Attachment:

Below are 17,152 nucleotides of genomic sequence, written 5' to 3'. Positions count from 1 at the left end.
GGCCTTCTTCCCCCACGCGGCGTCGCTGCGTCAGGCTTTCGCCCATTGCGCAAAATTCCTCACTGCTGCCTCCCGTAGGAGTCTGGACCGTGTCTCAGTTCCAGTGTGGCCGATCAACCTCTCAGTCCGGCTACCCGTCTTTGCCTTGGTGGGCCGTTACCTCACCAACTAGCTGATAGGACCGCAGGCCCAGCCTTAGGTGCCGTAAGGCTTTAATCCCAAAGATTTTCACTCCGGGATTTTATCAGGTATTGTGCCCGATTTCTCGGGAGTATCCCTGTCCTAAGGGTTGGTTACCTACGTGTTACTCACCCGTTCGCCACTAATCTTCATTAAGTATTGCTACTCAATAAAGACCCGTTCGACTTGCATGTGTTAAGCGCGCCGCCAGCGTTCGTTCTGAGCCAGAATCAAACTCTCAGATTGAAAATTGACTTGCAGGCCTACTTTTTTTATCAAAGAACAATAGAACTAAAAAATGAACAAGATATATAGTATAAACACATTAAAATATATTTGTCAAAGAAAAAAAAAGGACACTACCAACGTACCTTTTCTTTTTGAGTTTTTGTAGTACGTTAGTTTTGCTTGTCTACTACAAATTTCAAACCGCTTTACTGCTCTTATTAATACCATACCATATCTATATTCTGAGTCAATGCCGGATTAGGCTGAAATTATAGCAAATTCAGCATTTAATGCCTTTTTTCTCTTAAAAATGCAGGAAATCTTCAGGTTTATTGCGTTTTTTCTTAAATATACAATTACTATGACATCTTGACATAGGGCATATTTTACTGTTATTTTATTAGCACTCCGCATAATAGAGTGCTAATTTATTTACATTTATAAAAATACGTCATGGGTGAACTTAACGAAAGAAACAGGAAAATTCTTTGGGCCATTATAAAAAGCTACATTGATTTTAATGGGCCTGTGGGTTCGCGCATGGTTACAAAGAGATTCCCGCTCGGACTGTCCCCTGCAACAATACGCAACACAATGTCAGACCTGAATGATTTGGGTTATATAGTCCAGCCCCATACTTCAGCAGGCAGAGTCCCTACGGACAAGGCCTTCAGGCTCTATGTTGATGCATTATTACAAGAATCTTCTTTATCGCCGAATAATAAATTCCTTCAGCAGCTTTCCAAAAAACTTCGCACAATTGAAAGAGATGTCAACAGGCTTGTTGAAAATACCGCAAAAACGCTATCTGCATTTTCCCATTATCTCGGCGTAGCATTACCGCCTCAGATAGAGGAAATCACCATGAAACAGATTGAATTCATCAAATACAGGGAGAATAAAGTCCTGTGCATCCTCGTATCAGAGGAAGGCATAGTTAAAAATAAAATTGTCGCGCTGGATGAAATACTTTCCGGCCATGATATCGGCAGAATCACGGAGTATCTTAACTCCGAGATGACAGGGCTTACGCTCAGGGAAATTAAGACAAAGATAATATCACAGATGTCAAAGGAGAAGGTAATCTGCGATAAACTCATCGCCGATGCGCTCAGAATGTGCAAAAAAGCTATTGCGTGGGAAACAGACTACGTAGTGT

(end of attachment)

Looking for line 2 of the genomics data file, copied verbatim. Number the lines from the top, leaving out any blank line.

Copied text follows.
GGCCTTCTTCCCCCACGCGGCGTCGCTGCGTCAGGCTTTCGCCCATTGCGCAAAATTCCTCACTGCTGCCTCCCGTAGGAGTCTGGACCGTGTCTCAGTTCCAGTGTGGCCGATCAACCTCTCAGTCCGGCTACCCGTCTTTGCCTTGGTGGGCCGTTACCTCACCAACTAGCTGATAGGACCGCAGGCCCAGCCTTAGGTGCCGTAAGGCTTTAATCCCAAAGATTTTCACTCCGGGATTTTATCAGGTATTGTGCCCGATTTCTCGGGAGTATCCCTGTCCTAAGGGTTGGTTACCTACGTGTTACTCACCCGTTCGCCACTAATCTTCATTAAGTATTGCTACTCAATAAAGACCCGTTCGACTTGCATGTGTTAAGCGCGCCGCCAGCGTTCGTTCTGAGCCAGAATCAAACTCTCAGATTGAAAATTGACTTGCAGGCCTACTTTTTTTATCAAAGAACAATAGAACTAAAAAATGAACAAGATATATAGTATAAACACATTAAAATATATTTGTCAAAGAAAAAAAAAGGACACTACCAACGTACCTTTTCTTTTTGAGTTTTTGTAGTACGTTAGTTTTGCTTGTCTACTACAAATTTCAAACCGCTTTACTGCTCTTATTAATACCATACCATATCTATATTCTGAGTCAATGCCGGATTAGGCTGAAATTATAGCAAATTCAGCATTTAATGCCTTTTTTCTCTTAAAAATGCAGGAAATCTTCAGGTTTATTGCGTTTTTTCTTAAATATACAATTACTATGACATCTTGACATAGGGCATATTTTACTGTTATTTTATTAGCACTCCGCATAATAGAGTGCTAATTTATTTACATTTATAAAAATACGTCATGGGTGAACTTAACGAAAGAAACAGGAAAATTCTTTGGGCCATTATAAAAAGCTACATTGATTTTAATGGGCCTGTGGGTTCGCGCATGGTTACAAAGAGATTCCCGCTCGGACTGTCCCCTGCAACAATACGCAACACAATGTCAGACCTGAATGATTTGGGTTATATAGTCCAGCCCCATACTTCAGCAGGCAGAGTCCCTACGGACAAGGCCTTCAGGCTCTATGTTGATGCATTATTACAAGAATCTTCTTTATCGCCGAATAATAAATTCCTTCAGCAGCTTTCCAAAAAACTTCGCACAATTGAAAGAGATGTCAACAGGCTTGTTGAAAATACCGCAAAAACGCTATCTGCATTTTCCCATTATCTCGGCGTAGCATTACCGCCTCAGATAGAGGAAATCACCATGAAACAGATTGAATTCATCAAATACAGGGAGAATAAAGTCCTGTGCATCCTCGTATCAGAGGAAGGCATAGTTAAAAATAAAATTGTCGCGCTGGATGAAATACTTTCCGGCCATGATATCGGCAGAATCACGGAGTATCTTAACTCCGAGATGACAGGGCTTACGCTCAGGGAAATTAAGACAAAGATAATATCACAGATGTCAAAGGAGAAGGTAATCTGCGATAAACTCATCGCCGATGCGCTCAGAATGTGCAAAAAAGCTATTGCGTGGGAAACAGACTACGTAGTGT